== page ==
Happy Easter! It's still Easter season...
This past Holy Week I had a couple groups of friends in town. I was a joyful time and a struggle as well. Having visitors is no vacation! :)
But nevertheless, this Easter Vigil made me realize something. One group of visitors which I took to the Easter Vigil were friends I had not seen since before I entered the seminary. See, I lived with these people for a year in a volunteer group before entering the seminary, and we spread out across the country as soon as the year was complete. But coming together again, I simply marveled at that way in which God so forcefully impacted my life. How could I have possibly known that a few years after my time volunteering, I would be in Rome on Easter Vigil with these friends? Who would have thunk it? Not me - heck I did not even want to see Rome ever again (I had a bad experience the first time).
Another point that hit me was talking to a young man in line for the Easter Vigil about his own desire to become a priest and my own joy and heartfelt prayer for him to courageously say yes to his vocation. I know these experiences are only because God wants me to realize He's in charge and there really is nothing wrong with it. In fact, I find immense peace in it. God continues to amaze me. This Holy Week as been an amazing opportunity for me to recall His goodness and the reality that the priesthood is a giving over to God and in my own words, holding on for the ride. Pope Benedict during the Chrism Mass in Rome, quoted the following verse and said:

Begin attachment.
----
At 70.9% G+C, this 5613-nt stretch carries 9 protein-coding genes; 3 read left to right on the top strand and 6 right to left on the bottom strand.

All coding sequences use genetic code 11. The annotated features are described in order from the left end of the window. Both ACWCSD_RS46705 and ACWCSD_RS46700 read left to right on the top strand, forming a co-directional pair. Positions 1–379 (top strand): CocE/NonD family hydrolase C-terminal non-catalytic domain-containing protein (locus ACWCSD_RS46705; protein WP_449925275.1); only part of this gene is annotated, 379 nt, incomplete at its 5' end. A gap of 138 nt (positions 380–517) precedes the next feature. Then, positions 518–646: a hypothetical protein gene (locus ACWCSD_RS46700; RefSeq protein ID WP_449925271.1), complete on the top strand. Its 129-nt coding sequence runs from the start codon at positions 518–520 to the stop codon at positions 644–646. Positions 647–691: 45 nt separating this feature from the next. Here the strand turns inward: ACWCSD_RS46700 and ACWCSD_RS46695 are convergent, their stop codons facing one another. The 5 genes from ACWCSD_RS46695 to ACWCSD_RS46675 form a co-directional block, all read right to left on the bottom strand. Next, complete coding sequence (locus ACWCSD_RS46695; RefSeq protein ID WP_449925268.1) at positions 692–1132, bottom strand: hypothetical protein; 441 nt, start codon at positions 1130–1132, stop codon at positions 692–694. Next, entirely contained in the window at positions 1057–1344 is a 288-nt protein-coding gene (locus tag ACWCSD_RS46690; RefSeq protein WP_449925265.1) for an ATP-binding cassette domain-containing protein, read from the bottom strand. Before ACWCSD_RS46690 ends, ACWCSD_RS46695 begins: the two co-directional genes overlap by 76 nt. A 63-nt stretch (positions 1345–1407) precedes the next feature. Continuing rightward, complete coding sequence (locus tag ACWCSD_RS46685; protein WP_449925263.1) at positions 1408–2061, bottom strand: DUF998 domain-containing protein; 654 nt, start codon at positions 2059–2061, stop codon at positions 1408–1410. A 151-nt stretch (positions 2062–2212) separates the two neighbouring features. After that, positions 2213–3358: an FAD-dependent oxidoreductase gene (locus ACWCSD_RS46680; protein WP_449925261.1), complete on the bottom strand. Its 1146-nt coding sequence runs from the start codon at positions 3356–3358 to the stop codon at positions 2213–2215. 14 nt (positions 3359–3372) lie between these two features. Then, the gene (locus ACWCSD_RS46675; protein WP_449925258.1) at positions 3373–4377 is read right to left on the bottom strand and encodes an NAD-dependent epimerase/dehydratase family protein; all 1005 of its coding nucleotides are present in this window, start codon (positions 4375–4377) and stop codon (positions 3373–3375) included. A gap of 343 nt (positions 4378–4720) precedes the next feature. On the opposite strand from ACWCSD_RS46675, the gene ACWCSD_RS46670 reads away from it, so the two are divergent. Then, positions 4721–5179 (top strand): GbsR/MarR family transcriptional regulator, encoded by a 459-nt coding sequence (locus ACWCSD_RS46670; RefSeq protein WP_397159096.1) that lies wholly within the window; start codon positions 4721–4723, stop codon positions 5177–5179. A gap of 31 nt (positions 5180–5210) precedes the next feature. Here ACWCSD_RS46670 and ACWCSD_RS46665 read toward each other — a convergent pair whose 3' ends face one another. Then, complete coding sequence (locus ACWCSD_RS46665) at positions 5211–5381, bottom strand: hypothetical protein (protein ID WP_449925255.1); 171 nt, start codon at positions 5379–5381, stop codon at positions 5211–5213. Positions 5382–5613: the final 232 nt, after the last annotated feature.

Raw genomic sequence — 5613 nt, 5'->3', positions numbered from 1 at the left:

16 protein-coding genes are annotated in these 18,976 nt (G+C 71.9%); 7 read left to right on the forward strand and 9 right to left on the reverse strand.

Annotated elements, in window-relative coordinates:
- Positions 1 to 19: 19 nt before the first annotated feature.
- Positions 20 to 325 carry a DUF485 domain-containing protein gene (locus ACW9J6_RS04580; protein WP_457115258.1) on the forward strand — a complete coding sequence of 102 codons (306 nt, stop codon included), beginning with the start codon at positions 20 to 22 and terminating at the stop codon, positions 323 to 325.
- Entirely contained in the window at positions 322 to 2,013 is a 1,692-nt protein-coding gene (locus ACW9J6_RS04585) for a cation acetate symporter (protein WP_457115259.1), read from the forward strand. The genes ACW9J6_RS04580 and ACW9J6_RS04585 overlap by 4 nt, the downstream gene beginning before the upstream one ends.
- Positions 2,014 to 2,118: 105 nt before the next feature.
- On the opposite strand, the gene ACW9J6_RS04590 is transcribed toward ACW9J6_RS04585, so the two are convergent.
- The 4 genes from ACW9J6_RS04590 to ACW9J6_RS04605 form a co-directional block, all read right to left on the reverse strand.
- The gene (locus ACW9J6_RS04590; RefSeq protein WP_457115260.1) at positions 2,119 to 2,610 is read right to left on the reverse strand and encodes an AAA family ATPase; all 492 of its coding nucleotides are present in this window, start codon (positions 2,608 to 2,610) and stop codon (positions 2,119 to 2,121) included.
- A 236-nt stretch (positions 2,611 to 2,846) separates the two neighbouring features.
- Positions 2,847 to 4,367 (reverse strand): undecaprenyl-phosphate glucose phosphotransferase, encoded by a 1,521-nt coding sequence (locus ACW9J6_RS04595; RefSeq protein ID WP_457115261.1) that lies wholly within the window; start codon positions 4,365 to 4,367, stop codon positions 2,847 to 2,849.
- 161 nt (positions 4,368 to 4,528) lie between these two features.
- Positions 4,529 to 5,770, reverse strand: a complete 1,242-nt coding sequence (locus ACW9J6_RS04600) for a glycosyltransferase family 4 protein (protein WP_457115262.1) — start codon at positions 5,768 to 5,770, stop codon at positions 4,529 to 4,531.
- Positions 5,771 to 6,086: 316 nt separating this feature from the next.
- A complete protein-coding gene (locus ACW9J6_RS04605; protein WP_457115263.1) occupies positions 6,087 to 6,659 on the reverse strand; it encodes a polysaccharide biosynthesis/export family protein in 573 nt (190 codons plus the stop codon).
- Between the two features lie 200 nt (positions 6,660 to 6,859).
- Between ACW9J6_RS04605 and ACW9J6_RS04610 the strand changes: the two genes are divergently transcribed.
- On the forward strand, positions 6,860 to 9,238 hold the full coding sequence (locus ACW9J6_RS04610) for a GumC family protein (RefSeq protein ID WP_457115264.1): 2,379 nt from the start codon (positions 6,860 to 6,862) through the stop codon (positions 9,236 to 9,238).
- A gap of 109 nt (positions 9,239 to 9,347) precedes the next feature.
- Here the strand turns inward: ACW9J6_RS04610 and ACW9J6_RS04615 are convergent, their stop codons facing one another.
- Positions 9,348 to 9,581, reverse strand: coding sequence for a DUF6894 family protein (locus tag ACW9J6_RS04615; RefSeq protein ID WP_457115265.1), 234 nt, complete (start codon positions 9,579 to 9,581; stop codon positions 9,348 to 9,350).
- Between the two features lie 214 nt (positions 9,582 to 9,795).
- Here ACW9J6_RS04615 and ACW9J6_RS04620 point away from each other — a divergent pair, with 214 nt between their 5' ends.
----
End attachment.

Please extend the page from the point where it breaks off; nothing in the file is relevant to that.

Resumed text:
“Sanctify them in the truth; your word is truth. As you sent me into the world, so I have sent them into the world. And for their sake I consecrate myself, so that they also may be consecrated in truth” (Jn 17:17ff.) To consecrate something or someone means, therefore, to give that thing or person to God as his property, to take it out of the context of what is ours and to insert it in his milieu, so that it no longer belongs to our affairs, but is totally of God. Consecration is thus a taking away from the world and a giving over to the living God. The thing or person no longer belongs to us, or even to itself, but is immersed in God. Such a giving up of something in order to give it over to God, we also call a sacrifice: this thing will no longer be my property, but his property. In the Old Testament, the giving over of a person to God, his “sanctification”, is identified with priestly ordination, and this also defines the essence of the priesthood: it is a transfer of ownership, a being taken out of the world and given to God. We can now see the two directions which belong to the process of sanctification-consecration. It is a departure from the milieux of worldly life – a “being set apart” for God. But for this very reason it is not a segregation. Rather, being given over to God means being charged to represent others. The priest is removed from worldly bonds and given over to God, and precisely in this way, starting with God, he is available for others, for everyone. When Jesus says: “I consecrate myself”, he makes himself both priest and victim. Bultmann was right to translate the phrase: “I consecrate myself” by “I sacrifice myself”. Do we now see what happens when Jesus says: “I consecrate myself for them”? This is the priestly act by which Jesus – the Man Jesus, who is one with the Son of God – gives himself over to the Father for us. It is the expression of the fact that he is both priest and victim. I consecrate myself – I sacrifice myself: this unfathomable word, which gives us a glimpse deep into the heart of Jesus Christ, should be the object of constantly renewed reflection. It contains the whole mystery of our redemption. It also contains the origins of the priesthood in the Church.